Insurance group Axa said one of its Asian business units fell victim to a “targeted ransomware attack,” after a group of cybercriminals claimed to have seized tons of sensitive company data.
Axa Partners, an international arm of the Paris-based insurer, said on Sunday that parts of its operations in Asia were “recently victims of a targeted ransomware attack that impacted its operations in Thailand, Malaysia. , Hong Kong and the Philippines ”.
In an apparent first for the industry, Axa said last week it would suspend the writing of cyber insurance policies that reimburse the cost of ransom payments made to cyber cartels. This decision, limited to the group’s French customers, comes as some officials criticized insurers for encouraging companies to pay by offering such reimbursements.
A person familiar with the matter said the ransomware attack took place before Axa’s decision to change its approach.
Confirmation of Axa’s attack came after cybercriminals using ransomware called Avaddon on Saturday said they had hacked the group’s operations in Asia and stole three terabytes of data, in a dark web article seen by the Financial Times.
The post said the data was collected from its units in Thailand, the Philippines, Hong Kong and Malaysia, and included personally identifiable customer information, medical records and complaints, as well as hospital data. and doctors.
It also included screenshots of ID cards and passport pages, bank documents, hospital bills, and medical records of the patients’ personal health status that the hackers appeared to be sharing as evidence that they had compromised society.
The operations involved are the responsibility of Asia Assistance, which provides emergency support services, including health, to other parts of the group. Axa Partners said data processed at a Thai unit, Inter Partners Asia, had been compromised, adding “there is no evidence that other data was accessed.”
“A dedicated task force with external forensic experts is investigating the incident,” the company added, saying regulators and business partners have been notified.
Axa said if this is the case that “any individual’s sensitive data has been affected, necessary steps will be taken to notify and support all corporate clients and individuals affected.”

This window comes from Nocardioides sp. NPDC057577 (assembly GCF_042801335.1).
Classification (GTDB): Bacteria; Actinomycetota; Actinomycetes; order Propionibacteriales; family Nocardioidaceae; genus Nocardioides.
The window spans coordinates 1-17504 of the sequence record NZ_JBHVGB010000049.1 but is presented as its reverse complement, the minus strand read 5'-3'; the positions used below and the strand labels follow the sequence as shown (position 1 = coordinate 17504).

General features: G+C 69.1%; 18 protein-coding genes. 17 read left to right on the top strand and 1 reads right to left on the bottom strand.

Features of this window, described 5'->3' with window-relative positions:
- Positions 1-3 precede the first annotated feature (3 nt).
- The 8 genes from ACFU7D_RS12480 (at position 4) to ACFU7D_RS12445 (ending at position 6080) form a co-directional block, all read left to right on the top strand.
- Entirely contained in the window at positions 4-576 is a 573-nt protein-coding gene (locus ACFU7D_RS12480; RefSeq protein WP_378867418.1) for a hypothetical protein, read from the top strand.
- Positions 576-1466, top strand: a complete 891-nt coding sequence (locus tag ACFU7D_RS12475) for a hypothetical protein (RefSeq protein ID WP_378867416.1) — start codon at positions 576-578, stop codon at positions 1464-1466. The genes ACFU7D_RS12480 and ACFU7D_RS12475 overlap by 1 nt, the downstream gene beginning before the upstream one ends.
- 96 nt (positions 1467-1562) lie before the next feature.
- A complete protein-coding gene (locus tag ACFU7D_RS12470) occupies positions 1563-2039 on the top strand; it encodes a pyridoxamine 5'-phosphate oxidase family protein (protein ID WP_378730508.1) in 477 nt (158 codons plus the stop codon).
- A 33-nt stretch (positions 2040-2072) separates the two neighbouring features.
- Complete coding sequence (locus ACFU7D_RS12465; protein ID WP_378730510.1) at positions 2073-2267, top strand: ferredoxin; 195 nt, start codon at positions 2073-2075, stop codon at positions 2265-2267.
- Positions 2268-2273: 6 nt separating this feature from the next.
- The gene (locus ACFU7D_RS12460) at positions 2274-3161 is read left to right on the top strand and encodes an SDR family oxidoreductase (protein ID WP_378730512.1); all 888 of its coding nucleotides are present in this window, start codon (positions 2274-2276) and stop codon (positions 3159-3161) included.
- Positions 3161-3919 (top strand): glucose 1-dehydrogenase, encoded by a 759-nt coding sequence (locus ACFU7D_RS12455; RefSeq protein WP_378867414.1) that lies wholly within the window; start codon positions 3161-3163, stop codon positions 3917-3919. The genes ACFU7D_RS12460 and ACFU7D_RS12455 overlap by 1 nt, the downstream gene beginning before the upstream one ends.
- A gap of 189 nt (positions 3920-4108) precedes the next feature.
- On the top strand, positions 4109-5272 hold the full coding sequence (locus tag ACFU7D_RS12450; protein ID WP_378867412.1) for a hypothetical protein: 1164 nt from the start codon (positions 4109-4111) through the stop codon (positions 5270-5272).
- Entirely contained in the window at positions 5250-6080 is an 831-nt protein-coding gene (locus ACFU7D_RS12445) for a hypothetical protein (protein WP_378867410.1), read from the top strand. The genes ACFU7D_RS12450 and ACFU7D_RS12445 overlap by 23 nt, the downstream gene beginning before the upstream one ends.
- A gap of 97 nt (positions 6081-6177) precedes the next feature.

AXA Philippines said on its Facebook page that it was experiencing “technical issues” with its Emma by AXA PH app, MyAXA web portal and corporate website.
The news of the hack comes a week after a high-level ransomware hack from a American pipeline caused fuel shortages on the East Coast. Ransomware attacks typically take control of victims’ data or computer systems, only to free them if they pay a fee.
As many cybercriminal cartels, Avaddon maintains the ransomware, and also leases it to others through an affiliate program, thereby reducing the proceeds of attacks. According to cybersecurity experts In Malwarebytes, the FBI issued a warning last week that an anonymous group was using Avaddon to escalate attacks on U.S. and foreign private sector companies, manufacturing groups and health agencies.
The hack of the colonial pipeline has reignited the debate over whether there should be a blanket ban on victims paying ransom. The White House and the FBI advise against paying extortion fees, arguing it only incites more blackmail activity and funds criminal activity.
However, some cybersecurity experts say organizations have no choice and that a ban could push gangs towards more vulnerable targets, like hospitals.
A typical cyber insurance policy would cover the ransom itself, post-attack services, and data recovery or business interruption costs.
The latter is one of the “big drivers” driving up the prices of cyber insurance, according to Sarah Stephens, cyber manager for the international division of insurance broker Marsh. The ease of launching attacks has caused an “epidemic” of ransomware incidents, she said.
Cyber insurance prices have climbed in recent months as insurers pass on higher claims, Aon, another broker, saying in March that major insurers expect rate hikes of 20-50% throughout 2021. .
With additional reporting from Stefania Palma in Singapore and Primrose Riordan in Hong Kong and David Keohane in Paris